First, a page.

Rocks and rivers and sheep and sparrow received like illumination via allusions to Scripture and hymns. Moral of the story? If you have missed chapel as well as this weekend’s eco walk – well, then, look out for the next nature walk BGST organizes!

Chapel speaker on Sep 13 will be Mr David Chan Chee Chung.

(Summary by Ng Seng Chuan).

NEWS BITS

1. Courses Commencing in Term 4

  • Speech Techniques & Speech Clinic (AT234, 1.5 credits), starting Sep 13, 7.30-9.30pm. Lecturer: Rev Ng Seng Chuan.
  • Coping with Stress (Tent module), Dates: Sep 19, 26, Oct 3, 7.30-10pm. Lecturer: Mr Yam Keng Mun.
  • Learning the Craft of Teaching (CE255, 1.5 credits), starting Sep 26, 7.15-10.15pm. Lecturer: Dr Ng Peh Cheng.
  • Personal Ministry Skills (Tent module), Dates: Oct 10, 17, 31, 7.30-10pm.
  • Understanding Galatians (NT312, 1.5 credits), starting Oct 12, 7.15-10.15pm. Lecturer: Dr Oh Boon Leong.
  • Spiritual Retreat Experience: Nature, Purpose & Dynamics (CE264, 3 credits), Dates: Nov 6, 13, 20, 27, Dec 4 (class sessions); Dec 8-10 (residential retreat); Time to be confirmed. Lecturer: Mr John Chong Ser Choon.
  • Understanding Culture (Tent module), starting Nov 7, 7.30-10pm. Lecturer: Dr Ng Peh Cheng.
  • Addictions: On Substance & Pathological Gambling (CO260, 1.5 credits), starting Nov 9, 7.15-10.15pm. Lecturer: Mr William Teo.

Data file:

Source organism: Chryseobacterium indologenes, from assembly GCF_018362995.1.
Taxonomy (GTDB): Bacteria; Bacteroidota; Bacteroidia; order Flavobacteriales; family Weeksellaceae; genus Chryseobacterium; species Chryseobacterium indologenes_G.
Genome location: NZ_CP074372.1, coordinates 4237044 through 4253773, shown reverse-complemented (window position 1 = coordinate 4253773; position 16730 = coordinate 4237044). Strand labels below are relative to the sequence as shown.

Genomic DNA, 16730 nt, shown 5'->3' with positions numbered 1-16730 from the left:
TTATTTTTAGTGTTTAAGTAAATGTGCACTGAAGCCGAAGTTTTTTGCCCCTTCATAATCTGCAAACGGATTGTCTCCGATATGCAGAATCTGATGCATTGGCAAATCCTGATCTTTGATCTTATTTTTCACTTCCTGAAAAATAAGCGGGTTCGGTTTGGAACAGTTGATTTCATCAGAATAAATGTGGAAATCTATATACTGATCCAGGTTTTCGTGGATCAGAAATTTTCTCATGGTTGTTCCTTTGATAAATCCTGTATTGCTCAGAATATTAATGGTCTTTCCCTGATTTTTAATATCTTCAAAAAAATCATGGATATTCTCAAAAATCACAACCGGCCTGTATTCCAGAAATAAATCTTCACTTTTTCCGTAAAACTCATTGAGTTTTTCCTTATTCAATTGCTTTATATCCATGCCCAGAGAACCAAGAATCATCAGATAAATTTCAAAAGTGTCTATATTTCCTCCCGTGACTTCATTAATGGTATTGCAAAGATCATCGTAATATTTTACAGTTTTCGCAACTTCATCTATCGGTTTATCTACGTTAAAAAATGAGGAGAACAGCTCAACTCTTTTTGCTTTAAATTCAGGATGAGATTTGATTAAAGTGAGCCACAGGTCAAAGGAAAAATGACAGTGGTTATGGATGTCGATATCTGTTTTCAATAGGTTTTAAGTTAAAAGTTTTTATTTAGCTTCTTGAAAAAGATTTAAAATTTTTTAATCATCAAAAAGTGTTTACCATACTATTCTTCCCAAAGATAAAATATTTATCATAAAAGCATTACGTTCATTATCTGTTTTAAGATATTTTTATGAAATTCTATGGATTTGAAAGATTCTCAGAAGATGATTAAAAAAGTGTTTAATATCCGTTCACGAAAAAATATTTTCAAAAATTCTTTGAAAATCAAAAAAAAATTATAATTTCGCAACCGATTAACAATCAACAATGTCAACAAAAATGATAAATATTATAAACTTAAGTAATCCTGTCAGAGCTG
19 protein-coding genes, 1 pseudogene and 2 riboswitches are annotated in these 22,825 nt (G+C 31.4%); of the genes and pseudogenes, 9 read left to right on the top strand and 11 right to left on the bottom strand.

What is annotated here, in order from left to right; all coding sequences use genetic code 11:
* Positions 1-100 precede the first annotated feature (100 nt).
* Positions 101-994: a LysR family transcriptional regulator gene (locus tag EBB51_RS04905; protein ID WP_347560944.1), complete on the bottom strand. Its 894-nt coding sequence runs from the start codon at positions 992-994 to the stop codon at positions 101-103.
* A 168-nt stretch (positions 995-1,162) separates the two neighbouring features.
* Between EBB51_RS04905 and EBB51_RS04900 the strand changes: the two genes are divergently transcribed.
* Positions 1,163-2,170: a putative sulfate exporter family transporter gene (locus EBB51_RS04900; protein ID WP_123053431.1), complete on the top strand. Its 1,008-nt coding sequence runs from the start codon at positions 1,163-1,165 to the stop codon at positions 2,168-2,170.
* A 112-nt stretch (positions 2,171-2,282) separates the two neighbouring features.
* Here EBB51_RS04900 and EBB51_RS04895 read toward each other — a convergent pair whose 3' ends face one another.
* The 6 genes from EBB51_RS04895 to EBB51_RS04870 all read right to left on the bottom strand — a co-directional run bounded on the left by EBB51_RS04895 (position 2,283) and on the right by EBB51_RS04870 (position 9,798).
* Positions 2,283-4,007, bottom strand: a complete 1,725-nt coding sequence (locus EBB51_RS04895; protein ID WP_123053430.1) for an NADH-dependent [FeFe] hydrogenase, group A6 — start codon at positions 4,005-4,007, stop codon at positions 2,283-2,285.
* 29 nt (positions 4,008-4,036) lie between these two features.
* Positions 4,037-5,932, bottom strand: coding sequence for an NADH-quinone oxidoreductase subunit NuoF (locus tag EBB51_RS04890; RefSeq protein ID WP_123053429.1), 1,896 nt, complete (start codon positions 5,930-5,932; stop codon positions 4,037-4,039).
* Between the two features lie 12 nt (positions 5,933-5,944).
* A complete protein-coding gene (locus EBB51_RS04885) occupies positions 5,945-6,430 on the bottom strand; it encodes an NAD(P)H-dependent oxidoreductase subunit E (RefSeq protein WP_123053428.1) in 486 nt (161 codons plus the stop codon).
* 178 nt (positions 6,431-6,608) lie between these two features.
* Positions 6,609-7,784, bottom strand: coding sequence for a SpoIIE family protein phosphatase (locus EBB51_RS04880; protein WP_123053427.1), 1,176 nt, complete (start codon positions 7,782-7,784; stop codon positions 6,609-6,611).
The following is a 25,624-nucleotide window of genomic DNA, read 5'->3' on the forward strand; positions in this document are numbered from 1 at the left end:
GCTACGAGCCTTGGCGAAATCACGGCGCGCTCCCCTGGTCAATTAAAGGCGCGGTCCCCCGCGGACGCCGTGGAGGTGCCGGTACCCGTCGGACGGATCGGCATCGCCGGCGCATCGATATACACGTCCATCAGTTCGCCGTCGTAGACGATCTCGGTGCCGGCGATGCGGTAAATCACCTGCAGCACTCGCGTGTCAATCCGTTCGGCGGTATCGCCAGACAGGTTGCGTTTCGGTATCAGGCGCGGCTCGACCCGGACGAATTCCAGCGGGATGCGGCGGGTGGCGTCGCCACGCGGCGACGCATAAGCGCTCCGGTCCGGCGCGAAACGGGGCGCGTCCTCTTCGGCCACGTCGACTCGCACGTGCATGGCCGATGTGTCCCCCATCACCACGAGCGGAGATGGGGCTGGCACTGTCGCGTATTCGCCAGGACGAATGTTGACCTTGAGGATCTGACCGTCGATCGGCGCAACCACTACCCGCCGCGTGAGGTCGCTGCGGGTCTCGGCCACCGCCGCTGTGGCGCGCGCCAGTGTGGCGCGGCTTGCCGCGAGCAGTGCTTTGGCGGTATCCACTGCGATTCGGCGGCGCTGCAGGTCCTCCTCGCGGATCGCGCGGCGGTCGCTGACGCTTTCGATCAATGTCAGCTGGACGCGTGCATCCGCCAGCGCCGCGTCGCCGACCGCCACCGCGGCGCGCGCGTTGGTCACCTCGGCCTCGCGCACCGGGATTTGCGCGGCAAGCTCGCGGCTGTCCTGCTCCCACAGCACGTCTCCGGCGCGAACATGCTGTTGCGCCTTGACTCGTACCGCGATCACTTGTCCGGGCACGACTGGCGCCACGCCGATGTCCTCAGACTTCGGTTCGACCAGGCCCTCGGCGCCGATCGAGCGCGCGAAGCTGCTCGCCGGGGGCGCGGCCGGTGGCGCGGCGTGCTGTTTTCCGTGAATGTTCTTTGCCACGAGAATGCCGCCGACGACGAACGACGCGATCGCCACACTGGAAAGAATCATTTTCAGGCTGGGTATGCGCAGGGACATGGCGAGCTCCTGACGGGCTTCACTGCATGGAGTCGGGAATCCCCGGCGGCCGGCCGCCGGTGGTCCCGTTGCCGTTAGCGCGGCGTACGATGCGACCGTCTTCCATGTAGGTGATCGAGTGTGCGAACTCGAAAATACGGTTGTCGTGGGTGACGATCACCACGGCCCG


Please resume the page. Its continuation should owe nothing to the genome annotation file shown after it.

• Tent seminar: Tentmaking Types. Nov 25, 2-5pm.

Visit our website for course descriptions. For registration, please call 62276815 or email bgst@pacific.net.sg

2. A Lunch Hour Pronunciation Class in the CBD.
Sounds Good? by Rev Ng Seng Chuan
Dates
: Sep 15, 22, 29; Oct 6, 13, 20, 27; Nov 3, 10, 17 (10 sessions)
Time: 12.45pm to 1.30pm
Venue: Multi-purpose Room, 2nd floor
Class size: Limited strictly to 25 students
Course Fee: $125
Textbook
(optional): $25. Registrants can place order through BGST

To register, please come by to BGST. Registration is only confirmed upon payment of course fee before course commences.

A Blessed Birthday to ... 

Mr Ho Beng Guan 11/9

Rev Kew See Seong 11/9

Mdm Chin May Sum 11/9

Mrs Jennifer Loh 12/9

A/P David Chew 12/9

Mr Joseph Lim 12/9

Mrs Catherine Tcheau 13/9

Mr Peter Tan 13/9

Mr Patrick Lee 13/9

Mr Toh Beng Guan 14/9

Mrs Susie Yong 14/9

Mr Chua Kwan Meng 14/9

Ms Ng Lay Kwan 15/9

Mr Anthony Tay 16/9

Mr Samuel Kim 16/9